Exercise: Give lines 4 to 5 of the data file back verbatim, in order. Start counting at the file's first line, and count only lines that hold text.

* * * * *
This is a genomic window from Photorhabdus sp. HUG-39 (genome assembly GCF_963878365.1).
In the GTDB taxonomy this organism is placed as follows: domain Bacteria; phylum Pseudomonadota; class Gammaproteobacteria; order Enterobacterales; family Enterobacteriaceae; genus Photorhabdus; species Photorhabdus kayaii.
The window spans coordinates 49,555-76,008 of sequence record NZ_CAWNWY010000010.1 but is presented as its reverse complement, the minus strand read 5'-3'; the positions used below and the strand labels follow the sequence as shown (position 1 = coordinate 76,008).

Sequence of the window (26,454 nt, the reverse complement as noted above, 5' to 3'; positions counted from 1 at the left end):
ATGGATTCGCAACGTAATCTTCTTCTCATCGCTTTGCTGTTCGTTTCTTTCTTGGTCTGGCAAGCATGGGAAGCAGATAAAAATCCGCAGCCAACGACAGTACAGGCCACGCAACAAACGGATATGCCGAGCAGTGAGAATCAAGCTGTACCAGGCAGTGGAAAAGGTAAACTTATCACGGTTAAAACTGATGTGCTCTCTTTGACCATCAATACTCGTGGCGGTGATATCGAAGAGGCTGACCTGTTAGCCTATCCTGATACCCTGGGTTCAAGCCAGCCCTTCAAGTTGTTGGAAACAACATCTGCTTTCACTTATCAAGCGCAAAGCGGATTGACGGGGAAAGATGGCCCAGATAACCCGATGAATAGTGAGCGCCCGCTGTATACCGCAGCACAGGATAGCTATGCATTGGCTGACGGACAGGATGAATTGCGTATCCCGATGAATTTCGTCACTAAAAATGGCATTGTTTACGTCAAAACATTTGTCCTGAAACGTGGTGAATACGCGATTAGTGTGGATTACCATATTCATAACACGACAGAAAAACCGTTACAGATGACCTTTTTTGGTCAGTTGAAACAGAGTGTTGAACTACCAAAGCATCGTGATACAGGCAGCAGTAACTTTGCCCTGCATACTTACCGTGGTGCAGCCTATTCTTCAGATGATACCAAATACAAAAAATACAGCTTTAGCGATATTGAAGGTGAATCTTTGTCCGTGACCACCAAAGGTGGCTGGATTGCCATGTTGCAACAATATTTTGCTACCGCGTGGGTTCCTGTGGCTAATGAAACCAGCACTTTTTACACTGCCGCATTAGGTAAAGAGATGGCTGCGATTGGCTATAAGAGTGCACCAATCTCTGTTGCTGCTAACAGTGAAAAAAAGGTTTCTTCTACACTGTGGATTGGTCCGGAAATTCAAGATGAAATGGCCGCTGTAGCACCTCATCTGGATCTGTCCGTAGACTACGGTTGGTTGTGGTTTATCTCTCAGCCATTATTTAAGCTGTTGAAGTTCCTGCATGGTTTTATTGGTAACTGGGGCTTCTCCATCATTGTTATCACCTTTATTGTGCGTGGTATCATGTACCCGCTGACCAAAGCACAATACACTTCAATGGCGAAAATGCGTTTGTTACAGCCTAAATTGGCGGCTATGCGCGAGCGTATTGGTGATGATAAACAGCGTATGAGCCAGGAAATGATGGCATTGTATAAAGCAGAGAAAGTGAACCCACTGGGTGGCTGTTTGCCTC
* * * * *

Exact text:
Sequence of the window (26,454 nt, the reverse complement as noted above, 5' to 3'; positions counted from 1 at the left end):
ATGGATTCGCAACGTAATCTTCTTCTCATCGCTTTGCTGTTCGTTTCTTTCTTGGTCTGGCAAGCATGGGAAGCAGATAAAAATCCGCAGCCAACGACAGTACAGGCCACGCAACAAACGGATATGCCGAGCAGTGAGAATCAAGCTGTACCAGGCAGTGGAAAAGGTAAACTTATCACGGTTAAAACTGATGTGCTCTCTTTGACCATCAATACTCGTGGCGGTGATATCGAAGAGGCTGACCTGTTAGCCTATCCTGATACCCTGGGTTCAAGCCAGCCCTTCAAGTTGTTGGAAACAACATCTGCTTTCACTTATCAAGCGCAAAGCGGATTGACGGGGAAAGATGGCCCAGATAACCCGATGAATAGTGAGCGCCCGCTGTATACCGCAGCACAGGATAGCTATGCATTGGCTGACGGACAGGATGAATTGCGTATCCCGATGAATTTCGTCACTAAAAATGGCATTGTTTACGTCAAAACATTTGTCCTGAAACGTGGTGAATACGCGATTAGTGTGGATTACCATATTCATAACACGACAGAAAAACCGTTACAGATGACCTTTTTTGGTCAGTTGAAACAGAGTGTTGAACTACCAAAGCATCGTGATACAGGCAGCAGTAACTTTGCCCTGCATACTTACCGTGGTGCAGCCTATTCTTCAGATGATACCAAATACAAAAAATACAGCTTTAGCGATATTGAAGGTGAATCTTTGTCCGTGACCACCAAAGGTGGCTGGATTGCCATGTTGCAACAATATTTTGCTACCGCGTGGGTTCCTGTGGCTAATGAAACCAGCACTTTTTACACTGCCGCATTAGGTAAAGAGATGGCTGCGATTGGCTATAAGAGTGCACCAATCTCTGTTGCTGCTAACAGTGAAAAAAAGGTTTCTTCTACACTGTGGATTGGTCCGGAAATTCAAGATGAAATGGCCGCTGTAGCACCTCATCTGGATCTGTCCGTAGACTACGGTTGGTTGTGGTTTATCTCTCAGCCATTATTTAAGCTGTTGAAGTTCCTGCATGGTTTTATTGGTAACTGGGGCTTCTCCATCATTGTTATCACCTTTATTGTGCGTGGTATCATGTACCCGCTGACCAAAGCACAATACACTTCAATGGCGAAAATGCGTTTGTTACAGCCTAAATTGGCGGCTATGCGCGAGCGTATTGGTGATGATAAACAGCGTATGAGCCAGGAAATGATGGCATTGTATAAAGCAGAGAAAGTGAACCCACTGGGTGGCTGTTTGCCTC